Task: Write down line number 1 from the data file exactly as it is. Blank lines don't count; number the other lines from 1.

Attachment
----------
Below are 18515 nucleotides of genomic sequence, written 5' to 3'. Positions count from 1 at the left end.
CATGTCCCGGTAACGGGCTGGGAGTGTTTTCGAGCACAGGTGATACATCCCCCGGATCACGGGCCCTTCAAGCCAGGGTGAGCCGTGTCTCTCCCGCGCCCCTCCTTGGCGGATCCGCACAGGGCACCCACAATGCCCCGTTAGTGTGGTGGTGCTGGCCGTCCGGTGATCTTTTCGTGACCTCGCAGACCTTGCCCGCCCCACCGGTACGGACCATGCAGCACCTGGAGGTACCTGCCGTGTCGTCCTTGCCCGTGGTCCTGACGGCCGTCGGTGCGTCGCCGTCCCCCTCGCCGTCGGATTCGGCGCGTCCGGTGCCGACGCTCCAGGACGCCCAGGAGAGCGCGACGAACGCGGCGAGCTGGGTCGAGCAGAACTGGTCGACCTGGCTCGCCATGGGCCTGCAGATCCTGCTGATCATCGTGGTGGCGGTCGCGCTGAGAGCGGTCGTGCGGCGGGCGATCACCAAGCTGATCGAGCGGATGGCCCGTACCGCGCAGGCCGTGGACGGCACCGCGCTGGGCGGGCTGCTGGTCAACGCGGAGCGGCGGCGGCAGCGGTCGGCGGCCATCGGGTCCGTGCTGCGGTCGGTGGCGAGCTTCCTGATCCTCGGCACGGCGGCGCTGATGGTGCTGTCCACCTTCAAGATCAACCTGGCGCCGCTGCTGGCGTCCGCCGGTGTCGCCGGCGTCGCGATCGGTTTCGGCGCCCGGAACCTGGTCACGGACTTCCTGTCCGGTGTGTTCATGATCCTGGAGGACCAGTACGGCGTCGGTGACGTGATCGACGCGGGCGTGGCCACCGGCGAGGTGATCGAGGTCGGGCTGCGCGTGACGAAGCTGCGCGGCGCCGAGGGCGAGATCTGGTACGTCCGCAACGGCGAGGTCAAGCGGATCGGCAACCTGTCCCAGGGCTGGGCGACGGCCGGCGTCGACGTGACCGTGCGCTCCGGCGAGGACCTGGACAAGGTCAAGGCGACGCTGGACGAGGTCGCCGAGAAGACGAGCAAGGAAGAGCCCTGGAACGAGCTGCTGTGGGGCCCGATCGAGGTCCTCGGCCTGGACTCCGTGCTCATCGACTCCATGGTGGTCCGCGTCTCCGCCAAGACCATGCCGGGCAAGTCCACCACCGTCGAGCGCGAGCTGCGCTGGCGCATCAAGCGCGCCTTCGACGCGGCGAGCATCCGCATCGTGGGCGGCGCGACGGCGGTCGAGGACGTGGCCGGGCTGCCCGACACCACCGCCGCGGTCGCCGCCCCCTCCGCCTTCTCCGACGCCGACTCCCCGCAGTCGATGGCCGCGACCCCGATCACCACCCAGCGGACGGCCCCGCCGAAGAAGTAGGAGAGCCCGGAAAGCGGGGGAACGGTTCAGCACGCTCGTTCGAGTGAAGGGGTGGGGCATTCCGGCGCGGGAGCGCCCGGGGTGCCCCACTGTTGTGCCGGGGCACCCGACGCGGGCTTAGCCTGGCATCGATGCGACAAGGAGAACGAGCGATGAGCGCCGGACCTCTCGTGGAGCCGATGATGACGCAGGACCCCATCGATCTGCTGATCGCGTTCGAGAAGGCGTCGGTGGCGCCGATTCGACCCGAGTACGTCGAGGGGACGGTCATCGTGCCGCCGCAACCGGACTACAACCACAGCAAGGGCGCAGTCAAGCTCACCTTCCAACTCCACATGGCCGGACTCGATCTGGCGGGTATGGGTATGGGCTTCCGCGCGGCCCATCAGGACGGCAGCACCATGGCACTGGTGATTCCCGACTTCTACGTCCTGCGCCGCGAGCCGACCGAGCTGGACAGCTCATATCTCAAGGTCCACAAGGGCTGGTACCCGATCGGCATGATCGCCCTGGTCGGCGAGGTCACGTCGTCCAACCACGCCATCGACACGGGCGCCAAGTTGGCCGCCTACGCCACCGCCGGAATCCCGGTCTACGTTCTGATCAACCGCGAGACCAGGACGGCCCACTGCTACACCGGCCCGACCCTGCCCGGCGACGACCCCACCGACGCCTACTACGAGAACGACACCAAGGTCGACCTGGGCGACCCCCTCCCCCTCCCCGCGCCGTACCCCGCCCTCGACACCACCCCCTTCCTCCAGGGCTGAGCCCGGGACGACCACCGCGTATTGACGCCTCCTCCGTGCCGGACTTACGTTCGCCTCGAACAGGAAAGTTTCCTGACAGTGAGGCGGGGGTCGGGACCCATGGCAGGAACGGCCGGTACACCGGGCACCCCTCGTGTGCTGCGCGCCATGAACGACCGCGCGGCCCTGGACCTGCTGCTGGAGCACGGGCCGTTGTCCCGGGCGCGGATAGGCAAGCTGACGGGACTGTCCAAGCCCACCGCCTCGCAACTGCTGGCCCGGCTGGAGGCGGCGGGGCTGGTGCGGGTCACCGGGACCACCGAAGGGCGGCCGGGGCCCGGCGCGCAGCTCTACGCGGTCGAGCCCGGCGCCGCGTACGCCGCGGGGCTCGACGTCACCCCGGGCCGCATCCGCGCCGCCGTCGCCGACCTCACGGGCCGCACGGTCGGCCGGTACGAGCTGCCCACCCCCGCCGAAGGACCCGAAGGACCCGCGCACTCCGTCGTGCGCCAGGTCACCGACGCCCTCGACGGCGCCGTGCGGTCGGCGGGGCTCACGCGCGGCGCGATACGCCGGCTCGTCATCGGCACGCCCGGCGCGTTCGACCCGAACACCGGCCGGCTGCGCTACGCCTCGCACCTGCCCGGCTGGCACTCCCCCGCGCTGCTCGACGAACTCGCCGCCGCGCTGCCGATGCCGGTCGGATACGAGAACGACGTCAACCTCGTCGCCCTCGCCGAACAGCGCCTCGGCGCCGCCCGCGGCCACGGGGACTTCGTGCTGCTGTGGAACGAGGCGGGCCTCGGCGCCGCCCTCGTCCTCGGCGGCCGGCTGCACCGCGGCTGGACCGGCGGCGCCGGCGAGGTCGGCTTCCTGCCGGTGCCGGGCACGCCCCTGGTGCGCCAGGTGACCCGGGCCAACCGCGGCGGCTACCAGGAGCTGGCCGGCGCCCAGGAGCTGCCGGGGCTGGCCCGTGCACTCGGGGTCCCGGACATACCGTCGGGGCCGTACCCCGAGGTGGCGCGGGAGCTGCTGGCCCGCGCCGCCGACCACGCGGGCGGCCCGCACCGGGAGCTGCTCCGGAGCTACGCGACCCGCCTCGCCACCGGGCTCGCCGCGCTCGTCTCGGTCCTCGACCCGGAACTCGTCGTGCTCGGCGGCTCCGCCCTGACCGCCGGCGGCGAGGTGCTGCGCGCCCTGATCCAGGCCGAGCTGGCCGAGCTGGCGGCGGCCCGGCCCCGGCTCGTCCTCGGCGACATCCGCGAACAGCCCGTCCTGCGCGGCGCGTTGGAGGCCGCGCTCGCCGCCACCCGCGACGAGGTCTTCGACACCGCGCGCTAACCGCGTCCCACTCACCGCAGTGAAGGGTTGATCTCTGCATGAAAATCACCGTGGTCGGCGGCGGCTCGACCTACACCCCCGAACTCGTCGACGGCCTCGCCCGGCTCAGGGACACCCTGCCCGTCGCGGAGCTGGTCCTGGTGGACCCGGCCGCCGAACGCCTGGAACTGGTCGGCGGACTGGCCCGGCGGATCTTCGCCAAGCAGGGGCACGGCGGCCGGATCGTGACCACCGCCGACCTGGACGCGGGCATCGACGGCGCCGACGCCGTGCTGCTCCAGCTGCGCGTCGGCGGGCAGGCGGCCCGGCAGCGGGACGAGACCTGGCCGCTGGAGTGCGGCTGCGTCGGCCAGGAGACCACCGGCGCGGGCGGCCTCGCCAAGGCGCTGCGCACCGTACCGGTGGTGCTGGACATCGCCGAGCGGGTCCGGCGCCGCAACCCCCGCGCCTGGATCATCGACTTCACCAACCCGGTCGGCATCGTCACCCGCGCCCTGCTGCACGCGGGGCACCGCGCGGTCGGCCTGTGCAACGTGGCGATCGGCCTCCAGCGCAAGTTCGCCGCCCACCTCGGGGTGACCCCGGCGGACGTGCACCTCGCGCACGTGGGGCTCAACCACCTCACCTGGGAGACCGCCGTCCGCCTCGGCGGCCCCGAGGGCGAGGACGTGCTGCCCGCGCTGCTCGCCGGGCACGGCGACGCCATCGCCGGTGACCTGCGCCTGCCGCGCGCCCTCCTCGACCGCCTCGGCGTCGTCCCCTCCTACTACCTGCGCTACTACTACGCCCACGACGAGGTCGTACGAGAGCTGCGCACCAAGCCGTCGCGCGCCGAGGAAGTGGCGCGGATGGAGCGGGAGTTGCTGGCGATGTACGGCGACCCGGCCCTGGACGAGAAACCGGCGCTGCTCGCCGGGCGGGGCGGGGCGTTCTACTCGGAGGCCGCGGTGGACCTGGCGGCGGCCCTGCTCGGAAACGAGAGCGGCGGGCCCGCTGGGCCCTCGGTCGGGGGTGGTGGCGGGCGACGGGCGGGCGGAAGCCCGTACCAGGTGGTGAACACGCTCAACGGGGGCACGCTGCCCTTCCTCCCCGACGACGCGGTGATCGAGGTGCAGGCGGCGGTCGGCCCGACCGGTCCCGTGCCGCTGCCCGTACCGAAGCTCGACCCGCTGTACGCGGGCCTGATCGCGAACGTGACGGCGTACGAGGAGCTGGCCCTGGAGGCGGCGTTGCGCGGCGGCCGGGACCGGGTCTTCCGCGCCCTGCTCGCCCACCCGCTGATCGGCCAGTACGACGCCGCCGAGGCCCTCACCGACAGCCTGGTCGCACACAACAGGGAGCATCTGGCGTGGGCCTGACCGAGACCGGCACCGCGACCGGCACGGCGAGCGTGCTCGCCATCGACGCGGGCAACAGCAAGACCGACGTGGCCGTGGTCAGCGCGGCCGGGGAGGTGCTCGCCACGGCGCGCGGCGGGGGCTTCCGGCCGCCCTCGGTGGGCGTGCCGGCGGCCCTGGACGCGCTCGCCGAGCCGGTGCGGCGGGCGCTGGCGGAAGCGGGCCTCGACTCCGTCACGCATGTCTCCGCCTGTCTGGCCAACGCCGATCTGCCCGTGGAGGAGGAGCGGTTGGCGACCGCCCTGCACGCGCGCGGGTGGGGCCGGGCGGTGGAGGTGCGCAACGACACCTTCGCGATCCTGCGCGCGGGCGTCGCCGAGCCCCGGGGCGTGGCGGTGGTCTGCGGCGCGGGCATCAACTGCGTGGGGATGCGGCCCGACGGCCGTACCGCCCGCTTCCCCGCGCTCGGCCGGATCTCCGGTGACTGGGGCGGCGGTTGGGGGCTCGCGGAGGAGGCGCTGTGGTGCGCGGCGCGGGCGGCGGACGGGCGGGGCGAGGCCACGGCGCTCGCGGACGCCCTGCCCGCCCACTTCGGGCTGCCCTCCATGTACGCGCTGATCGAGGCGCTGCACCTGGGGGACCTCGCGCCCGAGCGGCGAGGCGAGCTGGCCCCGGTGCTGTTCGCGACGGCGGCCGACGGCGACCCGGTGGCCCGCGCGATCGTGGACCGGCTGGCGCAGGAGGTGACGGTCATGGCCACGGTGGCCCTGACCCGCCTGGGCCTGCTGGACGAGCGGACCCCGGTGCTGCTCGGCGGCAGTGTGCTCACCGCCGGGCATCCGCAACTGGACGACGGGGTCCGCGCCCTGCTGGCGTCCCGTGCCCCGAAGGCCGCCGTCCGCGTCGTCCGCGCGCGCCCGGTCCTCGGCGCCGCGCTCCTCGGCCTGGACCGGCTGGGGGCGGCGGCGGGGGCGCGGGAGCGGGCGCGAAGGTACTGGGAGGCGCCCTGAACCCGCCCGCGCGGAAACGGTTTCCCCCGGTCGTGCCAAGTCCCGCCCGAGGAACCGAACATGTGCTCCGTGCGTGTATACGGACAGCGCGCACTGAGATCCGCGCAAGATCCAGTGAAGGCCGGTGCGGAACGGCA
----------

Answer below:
Below are 18515 nucleotides of genomic sequence, written 5' to 3'. Positions count from 1 at the left end.